Ann Kjellberg and Leonie Haimson, eds.
June 2009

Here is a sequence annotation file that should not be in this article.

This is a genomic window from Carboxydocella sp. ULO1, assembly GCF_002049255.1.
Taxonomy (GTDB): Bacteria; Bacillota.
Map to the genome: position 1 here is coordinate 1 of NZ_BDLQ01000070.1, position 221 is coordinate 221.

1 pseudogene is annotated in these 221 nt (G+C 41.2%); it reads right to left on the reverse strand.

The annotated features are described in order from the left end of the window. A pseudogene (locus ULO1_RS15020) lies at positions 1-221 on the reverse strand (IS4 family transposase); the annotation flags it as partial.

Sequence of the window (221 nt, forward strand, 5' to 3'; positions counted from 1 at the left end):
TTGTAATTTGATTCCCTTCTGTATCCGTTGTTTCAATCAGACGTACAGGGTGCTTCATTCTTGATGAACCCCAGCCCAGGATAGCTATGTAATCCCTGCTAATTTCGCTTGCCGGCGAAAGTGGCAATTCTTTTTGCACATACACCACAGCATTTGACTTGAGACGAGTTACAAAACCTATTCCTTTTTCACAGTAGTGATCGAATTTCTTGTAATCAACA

A Martian reading this collection of essays would find himself picturing an apocalypse of epic proportions in the education system of America's largest city. Mayor Michael Bloomberg is caricatured as an authoritarian cowboy shooting wildly from the hip, backed up by revolver-toting schools chancellor Joel Klein, whooping and hollering at his side. Though the book describes itself as an attempt to create an informed debate over mayoral control of public education in the Big Apple--the continuation of which is currently before the state legislature--it is, in fact, a nonstop attack on such control. To put it simply, "When Mayor Bloomberg took control of the public schools in 2002, that tradition--in which the mayor relied on and respected the professional judgment of educators--was abandoned, and the city embarked on a form of intrusive and authoritarian mayoral control unprecedented in the city's history." Written by a posse of academics, journalists, and activists with a keen interest in New York City public education, its chapters cover topics from class size and school overcrowding to Bloomberg's Panel on Education Policy, which replaced the school board, and the city's school "progress reports," which grade the schools independently of state and federal metrics. The verdict on all these is negative. Some of these criticisms are surely warranted. But nobody can legitimately say of this collection that it's balanced or impartial. You can download a digital copy for free or purchase a copy here.

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